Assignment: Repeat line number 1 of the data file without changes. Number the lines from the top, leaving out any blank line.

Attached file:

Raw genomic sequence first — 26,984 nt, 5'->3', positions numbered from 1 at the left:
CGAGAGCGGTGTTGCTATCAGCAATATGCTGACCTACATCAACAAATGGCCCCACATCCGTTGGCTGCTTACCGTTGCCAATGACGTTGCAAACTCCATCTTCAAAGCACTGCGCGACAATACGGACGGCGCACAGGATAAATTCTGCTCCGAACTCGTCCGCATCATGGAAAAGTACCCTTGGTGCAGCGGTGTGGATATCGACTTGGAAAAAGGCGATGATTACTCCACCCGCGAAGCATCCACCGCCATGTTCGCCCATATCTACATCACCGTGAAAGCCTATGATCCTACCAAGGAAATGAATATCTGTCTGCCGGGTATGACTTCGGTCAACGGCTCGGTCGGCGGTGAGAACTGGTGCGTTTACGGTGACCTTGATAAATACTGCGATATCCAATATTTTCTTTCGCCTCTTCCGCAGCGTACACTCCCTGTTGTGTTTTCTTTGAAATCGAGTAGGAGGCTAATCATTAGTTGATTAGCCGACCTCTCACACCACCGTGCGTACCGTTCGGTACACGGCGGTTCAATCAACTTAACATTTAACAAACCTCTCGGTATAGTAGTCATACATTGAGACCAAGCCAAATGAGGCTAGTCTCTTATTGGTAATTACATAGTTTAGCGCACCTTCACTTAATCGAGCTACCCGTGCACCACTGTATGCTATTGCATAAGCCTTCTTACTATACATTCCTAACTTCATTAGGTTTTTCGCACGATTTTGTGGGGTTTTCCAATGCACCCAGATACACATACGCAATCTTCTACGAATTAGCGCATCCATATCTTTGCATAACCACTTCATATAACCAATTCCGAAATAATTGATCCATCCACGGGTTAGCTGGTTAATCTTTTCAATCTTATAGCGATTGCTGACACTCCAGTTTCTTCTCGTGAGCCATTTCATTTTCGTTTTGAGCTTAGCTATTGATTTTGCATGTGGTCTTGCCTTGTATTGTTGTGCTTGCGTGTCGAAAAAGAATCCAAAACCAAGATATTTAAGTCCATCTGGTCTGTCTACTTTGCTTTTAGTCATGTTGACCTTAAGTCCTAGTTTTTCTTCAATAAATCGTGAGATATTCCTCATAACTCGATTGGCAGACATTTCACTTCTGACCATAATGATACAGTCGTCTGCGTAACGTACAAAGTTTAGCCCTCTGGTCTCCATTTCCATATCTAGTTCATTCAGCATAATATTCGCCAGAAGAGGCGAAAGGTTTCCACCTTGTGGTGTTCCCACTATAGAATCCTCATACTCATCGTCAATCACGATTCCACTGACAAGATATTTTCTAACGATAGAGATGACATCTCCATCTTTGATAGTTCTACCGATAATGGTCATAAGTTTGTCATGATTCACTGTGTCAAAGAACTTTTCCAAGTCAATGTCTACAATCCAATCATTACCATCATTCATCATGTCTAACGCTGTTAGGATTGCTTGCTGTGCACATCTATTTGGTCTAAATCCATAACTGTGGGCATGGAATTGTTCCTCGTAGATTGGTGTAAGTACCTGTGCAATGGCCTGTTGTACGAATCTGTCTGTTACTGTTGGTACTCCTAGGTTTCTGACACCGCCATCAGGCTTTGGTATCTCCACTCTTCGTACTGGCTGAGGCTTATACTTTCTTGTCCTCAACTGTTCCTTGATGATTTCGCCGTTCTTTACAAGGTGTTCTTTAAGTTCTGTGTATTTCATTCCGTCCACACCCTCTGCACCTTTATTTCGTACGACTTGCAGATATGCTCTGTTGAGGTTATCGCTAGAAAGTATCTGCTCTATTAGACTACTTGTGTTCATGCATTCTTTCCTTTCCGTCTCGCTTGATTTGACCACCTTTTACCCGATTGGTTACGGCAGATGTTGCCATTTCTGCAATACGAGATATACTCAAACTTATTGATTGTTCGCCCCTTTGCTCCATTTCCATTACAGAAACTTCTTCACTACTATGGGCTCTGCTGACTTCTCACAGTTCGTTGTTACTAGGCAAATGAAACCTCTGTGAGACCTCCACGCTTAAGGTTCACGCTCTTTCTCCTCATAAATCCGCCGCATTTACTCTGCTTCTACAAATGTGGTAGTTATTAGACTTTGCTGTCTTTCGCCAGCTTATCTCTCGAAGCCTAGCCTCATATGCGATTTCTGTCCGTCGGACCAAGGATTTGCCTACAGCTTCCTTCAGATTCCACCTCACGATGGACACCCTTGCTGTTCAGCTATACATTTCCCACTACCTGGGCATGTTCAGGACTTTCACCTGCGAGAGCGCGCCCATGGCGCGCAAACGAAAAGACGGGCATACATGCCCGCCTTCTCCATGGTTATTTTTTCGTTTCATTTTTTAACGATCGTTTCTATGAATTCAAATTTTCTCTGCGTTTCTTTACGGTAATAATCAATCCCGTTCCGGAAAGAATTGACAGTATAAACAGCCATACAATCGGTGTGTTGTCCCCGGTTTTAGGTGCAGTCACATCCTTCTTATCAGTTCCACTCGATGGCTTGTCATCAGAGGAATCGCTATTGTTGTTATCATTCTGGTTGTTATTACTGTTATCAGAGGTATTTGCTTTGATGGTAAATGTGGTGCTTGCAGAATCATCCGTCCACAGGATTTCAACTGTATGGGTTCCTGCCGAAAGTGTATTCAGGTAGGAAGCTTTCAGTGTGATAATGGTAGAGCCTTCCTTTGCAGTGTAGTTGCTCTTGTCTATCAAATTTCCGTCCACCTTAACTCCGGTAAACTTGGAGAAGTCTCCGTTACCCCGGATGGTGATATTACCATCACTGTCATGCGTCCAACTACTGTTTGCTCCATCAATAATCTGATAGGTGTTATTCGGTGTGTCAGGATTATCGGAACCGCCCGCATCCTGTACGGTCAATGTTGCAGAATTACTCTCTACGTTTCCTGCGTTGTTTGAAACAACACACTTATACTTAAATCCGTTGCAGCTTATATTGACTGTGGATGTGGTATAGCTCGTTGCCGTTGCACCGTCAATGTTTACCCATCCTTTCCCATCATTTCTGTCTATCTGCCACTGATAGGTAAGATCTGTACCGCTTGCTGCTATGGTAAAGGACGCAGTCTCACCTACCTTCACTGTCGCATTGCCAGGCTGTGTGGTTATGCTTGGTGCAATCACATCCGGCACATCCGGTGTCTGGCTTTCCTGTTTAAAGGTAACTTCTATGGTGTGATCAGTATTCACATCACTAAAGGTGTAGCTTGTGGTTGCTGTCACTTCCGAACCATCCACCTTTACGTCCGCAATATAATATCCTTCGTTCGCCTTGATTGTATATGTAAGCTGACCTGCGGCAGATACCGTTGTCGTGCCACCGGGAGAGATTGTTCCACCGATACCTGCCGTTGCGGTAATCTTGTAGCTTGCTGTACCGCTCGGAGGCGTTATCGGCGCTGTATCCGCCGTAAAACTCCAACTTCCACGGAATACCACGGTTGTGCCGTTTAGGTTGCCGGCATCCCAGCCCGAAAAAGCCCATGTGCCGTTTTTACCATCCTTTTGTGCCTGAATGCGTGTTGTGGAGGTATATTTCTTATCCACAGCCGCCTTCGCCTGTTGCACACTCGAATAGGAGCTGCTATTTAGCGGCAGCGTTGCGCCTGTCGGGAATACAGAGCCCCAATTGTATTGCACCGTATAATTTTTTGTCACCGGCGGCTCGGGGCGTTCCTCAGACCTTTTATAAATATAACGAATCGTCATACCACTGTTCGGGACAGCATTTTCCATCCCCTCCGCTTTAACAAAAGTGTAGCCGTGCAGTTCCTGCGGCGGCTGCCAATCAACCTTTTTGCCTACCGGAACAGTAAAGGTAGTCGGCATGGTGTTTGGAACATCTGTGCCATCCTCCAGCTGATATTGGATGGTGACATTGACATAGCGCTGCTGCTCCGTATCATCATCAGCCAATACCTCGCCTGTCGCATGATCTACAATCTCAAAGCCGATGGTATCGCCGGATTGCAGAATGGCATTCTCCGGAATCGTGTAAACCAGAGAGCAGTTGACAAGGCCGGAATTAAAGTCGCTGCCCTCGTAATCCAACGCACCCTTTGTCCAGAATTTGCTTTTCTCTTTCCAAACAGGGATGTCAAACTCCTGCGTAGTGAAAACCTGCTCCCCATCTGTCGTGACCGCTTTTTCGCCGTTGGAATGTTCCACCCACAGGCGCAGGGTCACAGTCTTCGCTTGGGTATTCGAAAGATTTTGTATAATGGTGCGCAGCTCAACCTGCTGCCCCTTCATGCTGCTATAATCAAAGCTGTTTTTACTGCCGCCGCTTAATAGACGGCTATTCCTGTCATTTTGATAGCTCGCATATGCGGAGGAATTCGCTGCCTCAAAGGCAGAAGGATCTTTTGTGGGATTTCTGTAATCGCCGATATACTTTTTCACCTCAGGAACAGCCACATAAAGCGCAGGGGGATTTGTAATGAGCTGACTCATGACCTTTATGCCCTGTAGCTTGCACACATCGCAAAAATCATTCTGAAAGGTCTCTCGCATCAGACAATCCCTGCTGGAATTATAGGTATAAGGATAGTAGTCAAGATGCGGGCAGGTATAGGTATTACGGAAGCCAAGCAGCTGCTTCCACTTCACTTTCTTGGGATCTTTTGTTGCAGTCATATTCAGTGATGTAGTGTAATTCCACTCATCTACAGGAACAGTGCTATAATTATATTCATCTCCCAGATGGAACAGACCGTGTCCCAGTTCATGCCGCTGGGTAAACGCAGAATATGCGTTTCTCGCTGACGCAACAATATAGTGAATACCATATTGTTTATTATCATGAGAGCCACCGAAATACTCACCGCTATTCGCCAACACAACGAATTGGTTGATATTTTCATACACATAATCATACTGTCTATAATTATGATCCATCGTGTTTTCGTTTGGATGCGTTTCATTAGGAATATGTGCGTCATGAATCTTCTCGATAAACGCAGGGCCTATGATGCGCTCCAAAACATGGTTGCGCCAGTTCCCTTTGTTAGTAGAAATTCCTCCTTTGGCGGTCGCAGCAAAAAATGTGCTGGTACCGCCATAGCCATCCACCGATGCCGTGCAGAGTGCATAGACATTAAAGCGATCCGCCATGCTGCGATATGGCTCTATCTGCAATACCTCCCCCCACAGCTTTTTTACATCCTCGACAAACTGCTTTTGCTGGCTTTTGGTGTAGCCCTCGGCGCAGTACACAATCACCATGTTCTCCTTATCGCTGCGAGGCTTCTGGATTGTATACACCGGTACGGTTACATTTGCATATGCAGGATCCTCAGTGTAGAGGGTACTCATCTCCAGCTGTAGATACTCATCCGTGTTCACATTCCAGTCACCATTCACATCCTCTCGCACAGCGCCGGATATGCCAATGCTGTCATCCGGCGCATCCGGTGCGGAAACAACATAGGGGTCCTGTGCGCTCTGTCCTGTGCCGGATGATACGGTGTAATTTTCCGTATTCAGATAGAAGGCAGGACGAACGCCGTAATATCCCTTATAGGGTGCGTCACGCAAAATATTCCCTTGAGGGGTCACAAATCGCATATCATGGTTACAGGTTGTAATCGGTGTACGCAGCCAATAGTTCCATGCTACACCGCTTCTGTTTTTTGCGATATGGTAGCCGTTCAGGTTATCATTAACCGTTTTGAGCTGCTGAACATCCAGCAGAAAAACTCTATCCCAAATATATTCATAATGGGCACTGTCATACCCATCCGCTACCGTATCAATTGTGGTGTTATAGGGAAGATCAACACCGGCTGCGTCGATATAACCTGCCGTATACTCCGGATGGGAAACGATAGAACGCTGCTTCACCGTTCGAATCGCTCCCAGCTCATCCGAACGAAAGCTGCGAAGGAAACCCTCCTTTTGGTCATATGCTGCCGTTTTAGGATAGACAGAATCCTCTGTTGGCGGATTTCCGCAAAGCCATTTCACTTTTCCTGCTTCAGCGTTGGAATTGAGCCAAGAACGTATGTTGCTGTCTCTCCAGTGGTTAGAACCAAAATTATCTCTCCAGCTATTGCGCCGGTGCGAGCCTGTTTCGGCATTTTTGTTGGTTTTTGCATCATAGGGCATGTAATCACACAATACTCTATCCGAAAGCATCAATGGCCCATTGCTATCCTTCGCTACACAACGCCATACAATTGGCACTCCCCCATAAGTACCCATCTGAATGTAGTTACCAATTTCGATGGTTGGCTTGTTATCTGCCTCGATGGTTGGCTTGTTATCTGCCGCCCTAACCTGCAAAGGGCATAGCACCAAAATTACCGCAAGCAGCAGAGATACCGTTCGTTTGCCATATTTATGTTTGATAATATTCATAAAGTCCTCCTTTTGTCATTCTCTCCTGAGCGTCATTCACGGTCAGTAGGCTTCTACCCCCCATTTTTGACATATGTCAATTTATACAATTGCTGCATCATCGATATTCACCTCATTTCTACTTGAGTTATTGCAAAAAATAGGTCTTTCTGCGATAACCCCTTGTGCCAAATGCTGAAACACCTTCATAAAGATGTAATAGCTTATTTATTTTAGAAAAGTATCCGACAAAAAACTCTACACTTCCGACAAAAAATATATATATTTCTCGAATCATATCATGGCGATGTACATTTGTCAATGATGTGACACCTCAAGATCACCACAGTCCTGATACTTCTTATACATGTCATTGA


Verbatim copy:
Raw genomic sequence first — 26,984 nt, 5'->3', positions numbered from 1 at the left: